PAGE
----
In the film she encounters Strachey, thirteen years her senior, at the home of a mutual friend. He was attracted to her seeing her as boy until realising she was female but this led to him testing his sexuality with her. A virgin until her twenties, unique for an art student in that era. Gertler turned to Strachey for advice and help in his seduction of Carrington but this led Strachey and Carrington to set up home and share a bed together straddling the period when Strachey moved from poverty and dependence on family support and his self described dark period to comparative prosperity after the Eminent Victorian and to full independence with his subsequent work on the life of Queen Victoria.

While the film depicts some of her work and approach to art and makes reference to Lytton writings, the film concentrates too much on attempting to portray the sexual life of the duo and complex entanglements which followed. Dora married an army man who is depicted as a fascist who wanted all pacifists shot, yet had a relationship with Lytton despite knowing he had refused the army call up and was saved from imprisonment, unlike Bertrand Russell, whose trial he attended, because of medical unfitness. Later after divorce the husband married Francis who became a fully fledged member of the Bloomsbury set and contributed to the biography once the younger brother and literary executor agreed to the venture. Although he film makes no direct reference, Dora is known to have been a lesbian as well as enjoying heterosexual relationships.

This bring me to the review of Christopher Null who asks who was this Carrington and why make a film about her, and more fundamental, what was the point being made in the film? Why make a film about her and not Lytton Strachey? I asked the same question but agree with Barardenelli that the sex scenes are more artistic tableaux than erotica and to which I add that for me the point of the film is two fold. First that it is possible to love and live with someone without owning them or exploiting them sexually and psychologically and secondly that it is possible to have a rich loving life with someone without having what is regarded as normal sexual relations. The problem with this outlook and behaviour is not religious or moral as such but the impact of such a lifestyle on children if there are children and on others if the individual is a role model of some kind. One can imagine how the international media today would have treated the lives of those in the film and all those part of the Bloomsbury set, however loosely an involvement an individual had.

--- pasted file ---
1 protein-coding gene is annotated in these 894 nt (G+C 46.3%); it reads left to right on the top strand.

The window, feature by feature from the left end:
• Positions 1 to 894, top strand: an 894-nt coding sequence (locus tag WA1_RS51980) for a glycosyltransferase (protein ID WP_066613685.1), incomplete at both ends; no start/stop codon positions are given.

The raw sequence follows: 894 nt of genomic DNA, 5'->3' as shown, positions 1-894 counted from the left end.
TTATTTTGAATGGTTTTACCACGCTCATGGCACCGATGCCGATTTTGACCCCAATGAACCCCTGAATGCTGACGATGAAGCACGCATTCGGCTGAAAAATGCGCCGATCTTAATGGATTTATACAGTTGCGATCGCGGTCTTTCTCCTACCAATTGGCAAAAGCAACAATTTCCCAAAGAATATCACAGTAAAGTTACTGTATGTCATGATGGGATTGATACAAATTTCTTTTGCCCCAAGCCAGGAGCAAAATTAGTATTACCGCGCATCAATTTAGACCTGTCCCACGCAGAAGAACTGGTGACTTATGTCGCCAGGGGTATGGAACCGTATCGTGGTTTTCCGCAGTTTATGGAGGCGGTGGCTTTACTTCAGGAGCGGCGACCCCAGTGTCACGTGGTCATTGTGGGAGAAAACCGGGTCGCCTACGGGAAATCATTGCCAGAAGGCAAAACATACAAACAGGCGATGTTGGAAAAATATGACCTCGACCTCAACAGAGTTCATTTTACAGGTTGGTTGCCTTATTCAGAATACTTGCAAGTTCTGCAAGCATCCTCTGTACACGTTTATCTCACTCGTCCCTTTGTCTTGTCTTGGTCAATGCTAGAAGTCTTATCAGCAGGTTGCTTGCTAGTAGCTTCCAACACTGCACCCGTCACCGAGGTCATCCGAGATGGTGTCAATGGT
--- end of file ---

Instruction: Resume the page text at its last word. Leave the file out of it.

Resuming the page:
I wrote this before reading Holroyd’s introduction to his revised work which separates the biography from the Literary Criticism and had to force myself from abandoning the rest of my day and week and reading the work in order to complete my intentions for the day and week. Although I have now a growing pile of books to read or reread before I die in one corner of this room and which I suspect will continue to lat there unless I am able to complete my main work and live on, this one I need to tackle after finishing the book about Durham cricket Club as I am to spend so much time watching matches this season unless the team falls apart and reverts to providing other teams with points and cup final places as of old. I can barely find a passage way across the room to the door or reach some bookshelves because of the quality of stuff on the floor. I need to ration the time between activities as I do not have the inclination or energy to devote myself to just photographing work or attending to half completed work sets and will take off into a flight of fancy. The hardest thing is to ignore something appealing which will stimulate and distract me further away from what I need to do. I need to finish this, wash and get myself out into the sunshine as there is roast chicken for lunch with the Boro at Arsenal on TV the Bahrain Grand Prix, Blackburn and Wigan, The London Marathon highlights, the TV Bafta and a Lost Special, There is also a Friend’s Provident cricket match. Durham have a day off before their trip to Somerset.